Analysis of Robert Frost

Topics: Life, Meaning of life, Robert Frost Pages: 2 (750 words) Published: March 16, 2011
Chris McMinn
Professor Baber
AML 2020 Online
13 October 2011
A Literary Analysis of Robert Frost
Robert Frost has many themes in his poetry. One of the main themes that are always repeated is nature and he always discusses how beautiful nature is or how destructive it can be. Frost, a teacher, lecturer, writer, and four time Pulitzer Prize recipient, can be recognized in his writing by the same common factor; nature. While some may or may not be a fan of his work, we can agree that his poetry and style as stated in Norton Anthology, …”the clarity, colloquial rhythms, simplicity of images, and folksy speaker,… make his poems look natural and unplanned” (Baym).

One of Frosts most well known poems is “After Apple picking”, Frost uses many symbols to enhance the meaning of the poem. The tones contrast and create a theme of life's work and the desire for success and meaning. The apple in the poem could be symbolic of be said to be the forbidden fruit from the Garden of Eden. The Garden of Eden was basically the beginning of everything earthly and heavenly, therefore repelling death. In order to understand the poem, we must realize that for something to be dead, it must have been alive before. This may not be the central theme of the poem but Frost's symbolic use of the apple makes this concept as important. This poem is about life but its focuses are what are in between, the missed life experiences and the regret that the speaker is left with. In an online article, the author states “This is setup by Frost to contrast with the post-shift tone and ultimately reveal the theme” (Newman). This type of contrast shows the readers how important it truly is to make the most of ones life.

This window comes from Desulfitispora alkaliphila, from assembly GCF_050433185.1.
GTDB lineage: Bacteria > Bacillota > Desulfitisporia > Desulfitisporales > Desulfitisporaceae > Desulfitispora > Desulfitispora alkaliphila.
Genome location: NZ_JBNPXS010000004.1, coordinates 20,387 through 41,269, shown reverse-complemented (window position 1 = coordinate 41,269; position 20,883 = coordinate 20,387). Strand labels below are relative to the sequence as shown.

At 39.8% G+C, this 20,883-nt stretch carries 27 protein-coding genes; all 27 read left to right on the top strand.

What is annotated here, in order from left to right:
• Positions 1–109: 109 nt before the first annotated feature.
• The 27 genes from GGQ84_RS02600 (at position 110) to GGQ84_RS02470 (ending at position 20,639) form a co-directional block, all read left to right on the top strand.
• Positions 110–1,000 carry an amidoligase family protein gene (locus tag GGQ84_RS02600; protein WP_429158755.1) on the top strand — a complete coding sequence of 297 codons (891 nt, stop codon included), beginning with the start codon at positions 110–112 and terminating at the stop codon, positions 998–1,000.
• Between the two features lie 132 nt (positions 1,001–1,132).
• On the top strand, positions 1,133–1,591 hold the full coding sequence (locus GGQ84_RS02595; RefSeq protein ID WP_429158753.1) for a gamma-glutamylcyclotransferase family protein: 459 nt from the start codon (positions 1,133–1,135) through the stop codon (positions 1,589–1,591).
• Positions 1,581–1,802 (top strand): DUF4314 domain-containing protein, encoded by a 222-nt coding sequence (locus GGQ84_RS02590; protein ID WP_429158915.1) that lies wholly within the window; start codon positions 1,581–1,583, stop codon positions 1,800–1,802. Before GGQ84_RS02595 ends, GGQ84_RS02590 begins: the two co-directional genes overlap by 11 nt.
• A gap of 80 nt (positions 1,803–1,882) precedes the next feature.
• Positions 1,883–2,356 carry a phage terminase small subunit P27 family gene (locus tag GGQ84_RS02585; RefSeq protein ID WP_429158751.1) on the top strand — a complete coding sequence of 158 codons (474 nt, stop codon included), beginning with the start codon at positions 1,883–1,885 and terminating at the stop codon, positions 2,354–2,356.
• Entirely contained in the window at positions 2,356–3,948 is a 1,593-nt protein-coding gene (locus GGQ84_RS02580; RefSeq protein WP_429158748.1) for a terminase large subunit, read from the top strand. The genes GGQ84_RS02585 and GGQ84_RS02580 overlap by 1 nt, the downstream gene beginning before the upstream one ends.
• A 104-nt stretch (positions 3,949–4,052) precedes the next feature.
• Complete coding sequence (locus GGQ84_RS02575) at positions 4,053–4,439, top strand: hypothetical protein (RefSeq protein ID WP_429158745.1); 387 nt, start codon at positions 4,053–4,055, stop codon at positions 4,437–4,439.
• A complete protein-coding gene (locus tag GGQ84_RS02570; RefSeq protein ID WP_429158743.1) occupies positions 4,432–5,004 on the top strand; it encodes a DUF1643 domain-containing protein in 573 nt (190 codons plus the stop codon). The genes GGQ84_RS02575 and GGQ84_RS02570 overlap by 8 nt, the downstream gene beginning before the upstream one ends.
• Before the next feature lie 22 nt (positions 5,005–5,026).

We come to an understanding for the poems reflection when Frost writes, " I cannot rub the strangeness from my sight I got from looking through a pane of glass I skimmed this morning from the drinking trough and held against the world of hoary grass". This statement makes it seem as...
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